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Ideologies of ConservatismConservative Political Ideas in the Twentieth Century$
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E. H. H. Green

Print publication date: 2002

Print ISBN-13: 9780198205937

Published to Oxford Scholarship Online: January 2010

DOI: 10.1093/acprof:oso/9780198205937.001.0001

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Thatcherism: A Historical Perspective

Thatcherism: A Historical Perspective

Chapter:
(p.214) Chapter 8 Thatcherism: A Historical Perspective
Source:
Ideologies of Conservatism
Author(s):

E. H. H. GREEN

Publisher:
Oxford University Press
DOI:10.1093/acprof:oso/9780198205937.003.0009

Thatcherism came to dominance in the Conservative Party after 1975 had been prevalent amongst the middle and lower ranks of the party since the end of the Second World War. Despite the electoral success of the Conservative party since the 1945 defeat, and the adoption of the ‘post-war consensus’, the 1950s saw increasing concerns expressed by the party rank and file on inflation, trade union power, levels of taxation, and the perceived lack of policies in the Conservative party to deal with these issues. The initial actions of the 1970 Heath administration following the Selsdon Park conference appeared finally to start to address them. However, the subsequent policy ‘U turn’ and disappointment of electoral defeat in 1974 then paved the way for the election of Margaret Thatcher, the champion of the Conservative rank and file and the ideology that now bears her name.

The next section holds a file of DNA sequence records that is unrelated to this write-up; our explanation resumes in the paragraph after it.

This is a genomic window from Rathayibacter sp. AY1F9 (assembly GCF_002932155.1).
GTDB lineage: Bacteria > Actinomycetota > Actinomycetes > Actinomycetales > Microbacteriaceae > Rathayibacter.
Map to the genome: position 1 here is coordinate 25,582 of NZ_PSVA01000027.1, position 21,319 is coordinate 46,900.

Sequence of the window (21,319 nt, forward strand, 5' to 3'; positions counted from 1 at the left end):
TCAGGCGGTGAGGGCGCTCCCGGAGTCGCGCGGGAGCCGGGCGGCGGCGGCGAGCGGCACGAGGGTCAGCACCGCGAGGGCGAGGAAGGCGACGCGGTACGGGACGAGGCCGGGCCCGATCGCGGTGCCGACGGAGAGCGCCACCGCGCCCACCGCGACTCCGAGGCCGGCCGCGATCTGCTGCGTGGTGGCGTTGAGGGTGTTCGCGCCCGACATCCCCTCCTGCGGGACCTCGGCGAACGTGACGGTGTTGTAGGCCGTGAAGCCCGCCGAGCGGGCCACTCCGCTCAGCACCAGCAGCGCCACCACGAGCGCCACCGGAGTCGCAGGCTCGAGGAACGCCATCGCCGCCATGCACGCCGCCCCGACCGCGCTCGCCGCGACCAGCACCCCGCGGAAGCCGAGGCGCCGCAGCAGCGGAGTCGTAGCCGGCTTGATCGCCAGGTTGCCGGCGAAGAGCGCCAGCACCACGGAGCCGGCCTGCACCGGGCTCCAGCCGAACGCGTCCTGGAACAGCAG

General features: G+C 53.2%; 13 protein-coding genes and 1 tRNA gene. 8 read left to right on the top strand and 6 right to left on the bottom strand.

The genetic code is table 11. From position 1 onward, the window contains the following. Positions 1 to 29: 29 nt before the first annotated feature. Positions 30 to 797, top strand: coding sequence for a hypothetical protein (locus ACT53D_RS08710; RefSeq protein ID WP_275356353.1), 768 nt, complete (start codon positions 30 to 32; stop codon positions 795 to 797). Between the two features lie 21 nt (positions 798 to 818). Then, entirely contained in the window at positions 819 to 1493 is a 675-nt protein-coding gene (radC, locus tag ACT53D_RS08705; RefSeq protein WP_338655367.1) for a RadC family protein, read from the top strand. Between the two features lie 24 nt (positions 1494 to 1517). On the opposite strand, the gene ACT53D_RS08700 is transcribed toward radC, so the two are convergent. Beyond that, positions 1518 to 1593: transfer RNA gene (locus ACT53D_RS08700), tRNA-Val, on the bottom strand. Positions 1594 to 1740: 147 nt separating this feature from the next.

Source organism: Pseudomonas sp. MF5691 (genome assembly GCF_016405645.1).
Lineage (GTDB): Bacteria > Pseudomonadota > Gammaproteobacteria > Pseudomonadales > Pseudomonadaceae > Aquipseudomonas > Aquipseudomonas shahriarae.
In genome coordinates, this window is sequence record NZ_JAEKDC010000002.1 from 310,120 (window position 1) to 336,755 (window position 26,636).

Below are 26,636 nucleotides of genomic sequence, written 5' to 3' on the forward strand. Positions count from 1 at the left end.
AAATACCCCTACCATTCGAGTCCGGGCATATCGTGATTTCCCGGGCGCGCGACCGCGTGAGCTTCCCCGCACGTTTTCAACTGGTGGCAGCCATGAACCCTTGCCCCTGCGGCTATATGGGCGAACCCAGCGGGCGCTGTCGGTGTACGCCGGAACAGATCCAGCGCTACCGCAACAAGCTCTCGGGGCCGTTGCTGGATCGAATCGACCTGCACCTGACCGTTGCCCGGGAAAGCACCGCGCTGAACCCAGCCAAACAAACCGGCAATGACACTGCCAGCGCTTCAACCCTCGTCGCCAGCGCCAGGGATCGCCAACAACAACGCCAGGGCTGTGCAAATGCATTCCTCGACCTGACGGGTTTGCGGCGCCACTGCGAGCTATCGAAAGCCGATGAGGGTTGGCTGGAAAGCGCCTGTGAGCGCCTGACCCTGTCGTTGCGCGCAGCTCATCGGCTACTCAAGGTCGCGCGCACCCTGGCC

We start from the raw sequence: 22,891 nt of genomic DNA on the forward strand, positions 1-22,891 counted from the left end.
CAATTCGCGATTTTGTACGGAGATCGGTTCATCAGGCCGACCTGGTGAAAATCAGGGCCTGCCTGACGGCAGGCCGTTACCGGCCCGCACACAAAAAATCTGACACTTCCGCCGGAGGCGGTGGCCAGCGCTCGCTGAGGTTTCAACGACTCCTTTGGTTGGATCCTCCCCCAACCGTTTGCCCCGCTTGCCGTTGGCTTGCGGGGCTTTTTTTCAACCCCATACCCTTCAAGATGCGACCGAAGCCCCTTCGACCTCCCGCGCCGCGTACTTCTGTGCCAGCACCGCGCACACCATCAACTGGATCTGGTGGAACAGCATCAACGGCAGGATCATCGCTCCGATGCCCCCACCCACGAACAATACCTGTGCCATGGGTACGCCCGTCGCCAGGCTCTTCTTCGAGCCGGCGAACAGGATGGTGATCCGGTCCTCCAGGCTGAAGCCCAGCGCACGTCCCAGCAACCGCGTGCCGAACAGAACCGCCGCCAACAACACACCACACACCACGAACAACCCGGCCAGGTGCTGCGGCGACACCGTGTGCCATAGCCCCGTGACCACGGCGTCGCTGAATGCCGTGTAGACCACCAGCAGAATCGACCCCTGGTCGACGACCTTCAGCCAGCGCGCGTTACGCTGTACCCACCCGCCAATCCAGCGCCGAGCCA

Keywords:   Margaret Thatcher, Thatcherite, Post-War Consensus, Conservative Party, Selsdon Park, Edward Heath

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